The metaphor matters. When crime is a beast preying on a city, the participants suggested solutions similar to protecting society from a rabid animal attack: capture, enforce, punish. However, when crime is a virus infecting a city, they suggested solutions similar to stemming a pathological outbreak: diagnose, treat, inoculate. [6]

How exactly does metaphor do this? According to the researchers, metaphors invite conceptual analogies that ‘appear to instantiate frame-consistent knowledge structures and invite structurally consistent inferences.’ [7] In other words, the metaphor suggests a web of associations that shapes how we think and act with regards to the thing about which we speak.

Surprisingly, the researchers discovered that the metaphors flew under the radar – the participants did not recognize them as influential in their decision-making process for solving the crime problem. The power of metaphor lies in its influence not so much over our intellect but over our imagination.

By imagination I do not mean fictional invention or fanciful make-believe. James K.A. Smith provides a helpful description of this faculty. The imagination is the name of ‘a kind of faculty by which we navigate and make sense of our world, but in ways and on a register that flies below the radar of conscious reflection.’ [8] Our imagination enables us to map out and maneuver our way through the world at a precognitive level. Metaphor is important because it structures and therefore wields the power to define reality. [9]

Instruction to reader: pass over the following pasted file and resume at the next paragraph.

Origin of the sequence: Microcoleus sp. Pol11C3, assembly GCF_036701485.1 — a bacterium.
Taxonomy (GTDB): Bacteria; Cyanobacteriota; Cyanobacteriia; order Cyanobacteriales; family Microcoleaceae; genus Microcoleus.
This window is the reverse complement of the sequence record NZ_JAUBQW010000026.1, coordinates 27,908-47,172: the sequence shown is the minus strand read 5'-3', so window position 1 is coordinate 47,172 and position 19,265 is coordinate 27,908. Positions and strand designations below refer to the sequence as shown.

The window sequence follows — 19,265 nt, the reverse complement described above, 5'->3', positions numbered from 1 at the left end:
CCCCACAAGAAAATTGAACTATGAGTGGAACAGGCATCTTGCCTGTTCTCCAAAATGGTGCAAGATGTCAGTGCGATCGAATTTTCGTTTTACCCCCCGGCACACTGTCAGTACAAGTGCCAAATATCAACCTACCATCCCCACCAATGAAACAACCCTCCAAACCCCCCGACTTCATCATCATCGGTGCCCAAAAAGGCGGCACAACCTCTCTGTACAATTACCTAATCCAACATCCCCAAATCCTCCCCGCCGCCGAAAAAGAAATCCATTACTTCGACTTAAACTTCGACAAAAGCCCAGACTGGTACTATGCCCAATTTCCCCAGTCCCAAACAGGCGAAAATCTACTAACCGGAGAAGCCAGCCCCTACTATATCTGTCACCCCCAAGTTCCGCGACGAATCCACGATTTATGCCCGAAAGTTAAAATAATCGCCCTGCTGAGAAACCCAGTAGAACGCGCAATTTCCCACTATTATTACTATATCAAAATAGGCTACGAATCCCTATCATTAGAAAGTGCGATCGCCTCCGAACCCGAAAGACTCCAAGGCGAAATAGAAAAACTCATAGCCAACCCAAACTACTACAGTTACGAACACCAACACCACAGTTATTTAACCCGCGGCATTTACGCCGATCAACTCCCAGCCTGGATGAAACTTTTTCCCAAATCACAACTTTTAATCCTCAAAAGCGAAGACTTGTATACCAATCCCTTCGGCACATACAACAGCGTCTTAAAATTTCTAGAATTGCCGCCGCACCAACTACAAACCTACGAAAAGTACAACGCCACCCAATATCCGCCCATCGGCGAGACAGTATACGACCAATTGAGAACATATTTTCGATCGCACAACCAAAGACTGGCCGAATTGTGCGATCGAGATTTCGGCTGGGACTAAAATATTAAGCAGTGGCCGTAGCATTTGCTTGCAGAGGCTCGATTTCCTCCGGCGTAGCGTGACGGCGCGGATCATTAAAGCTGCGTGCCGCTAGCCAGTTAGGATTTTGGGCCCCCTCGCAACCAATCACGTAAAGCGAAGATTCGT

Given the discussion about metaphor, it should be clear that the metaphors we employ for theological discourse really matter: they shape how we think and act vis-à-vis God. This brings us to the discussion of the metaphor of drama.

The first theologian to incorporate drama into Christian theology in a serious and sustained way was Hans Urs von Balthasar. In the five volumes of the Theo-Drama: Theological Dramatic Theory, the central panel of his systematic trilogy, Balthasar develops his theodramatic theology focusing on the dialogical action of God and human beings.

Balthasar makes the case that one cannot know who God is apart from knowing what God does. The Trinitarian God bursts the bounds of our grammar but it is fair to say God is more a verb than a noun. God is, in a sense, dramatic and therefore, Balthasar suggests that our existence and revelation are derivatively dramatic. [10] Consequently, he argues that the best metaphor for grasping the content of the Scriptures is via dramatic categories.

The metaphor of drama in theology naturally lends itself to illuminating how we are to think about and act in response to God’s activity in the world. Christian theology is not merely an academic discipline. Properly speaking, it ought to always be oriented towards the obedience of faith. According to the seventeenth-century Puritan philosopher William Ames, ‘theology is the doctrine or teaching of living to God.’ [11] Drama is a particularly fruitful metaphor for the theological enterprise because it seamlessly integrates Christian doctrine and Christian discipleship.